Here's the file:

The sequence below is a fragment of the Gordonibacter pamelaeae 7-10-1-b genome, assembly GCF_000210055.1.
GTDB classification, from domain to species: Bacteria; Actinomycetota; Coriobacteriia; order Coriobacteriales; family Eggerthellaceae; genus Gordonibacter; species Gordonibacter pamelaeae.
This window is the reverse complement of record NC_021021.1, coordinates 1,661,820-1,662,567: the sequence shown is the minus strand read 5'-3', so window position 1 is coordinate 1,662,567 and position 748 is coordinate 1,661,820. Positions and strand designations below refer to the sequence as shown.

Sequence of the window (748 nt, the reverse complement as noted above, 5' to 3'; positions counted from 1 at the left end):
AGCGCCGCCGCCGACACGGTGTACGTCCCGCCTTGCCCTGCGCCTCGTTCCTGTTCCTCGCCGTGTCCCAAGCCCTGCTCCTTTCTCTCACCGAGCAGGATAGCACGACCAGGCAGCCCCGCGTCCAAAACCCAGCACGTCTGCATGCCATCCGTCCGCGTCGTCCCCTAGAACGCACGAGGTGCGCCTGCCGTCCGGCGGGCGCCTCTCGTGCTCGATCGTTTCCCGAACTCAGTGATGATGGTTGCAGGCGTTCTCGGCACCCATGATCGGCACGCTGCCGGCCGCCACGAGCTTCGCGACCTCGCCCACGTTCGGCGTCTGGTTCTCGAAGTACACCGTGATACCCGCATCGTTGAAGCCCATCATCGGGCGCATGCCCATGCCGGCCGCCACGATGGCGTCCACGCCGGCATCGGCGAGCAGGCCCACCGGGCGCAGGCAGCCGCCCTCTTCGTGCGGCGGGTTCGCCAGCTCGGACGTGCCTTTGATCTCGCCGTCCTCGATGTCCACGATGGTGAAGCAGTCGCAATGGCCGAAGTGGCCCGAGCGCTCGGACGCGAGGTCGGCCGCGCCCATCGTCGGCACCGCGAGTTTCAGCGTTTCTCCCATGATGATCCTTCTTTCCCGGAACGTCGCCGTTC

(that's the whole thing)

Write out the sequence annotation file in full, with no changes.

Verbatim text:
The sequence below is a fragment of the Gordonibacter pamelaeae 7-10-1-b genome, assembly GCF_000210055.1.
GTDB classification, from domain to species: Bacteria; Actinomycetota; Coriobacteriia; order Coriobacteriales; family Eggerthellaceae; genus Gordonibacter; species Gordonibacter pamelaeae.
This window is the reverse complement of record NC_021021.1, coordinates 1,661,820-1,662,567: the sequence shown is the minus strand read 5'-3', so window position 1 is coordinate 1,662,567 and position 748 is coordinate 1,661,820. Positions and strand designations below refer to the sequence as shown.

Sequence of the window (748 nt, the reverse complement as noted above, 5' to 3'; positions counted from 1 at the left end):
AGCGCCGCCGCCGACACGGTGTACGTCCCGCCTTGCCCTGCGCCTCGTTCCTGTTCCTCGCCGTGTCCCAAGCCCTGCTCCTTTCTCTCACCGAGCAGGATAGCACGACCAGGCAGCCCCGCGTCCAAAACCCAGCACGTCTGCATGCCATCCGTCCGCGTCGTCCCCTAGAACGCACGAGGTGCGCCTGCCGTCCGGCGGGCGCCTCTCGTGCTCGATCGTTTCCCGAACTCAGTGATGATGGTTGCAGGCGTTCTCGGCACCCATGATCGGCACGCTGCCGGCCGCCACGAGCTTCGCGACCTCGCCCACGTTCGGCGTCTGGTTCTCGAAGTACACCGTGATACCCGCATCGTTGAAGCCCATCATCGGGCGCATGCCCATGCCGGCCGCCACGATGGCGTCCACGCCGGCATCGGCGAGCAGGCCCACCGGGCGCAGGCAGCCGCCCTCTTCGTGCGGCGGGTTCGCCAGCTCGGACGTGCCTTTGATCTCGCCGTCCTCGATGTCCACGATGGTGAAGCAGTCGCAATGGCCGAAGTGGCCCGAGCGCTCGGACGCGAGGTCGGCCGCGCCCATCGTCGGCACCGCGAGTTTCAGCGTTTCTCCCATGATGATCCTTCTTTCCCGGAACGTCGCCGTTC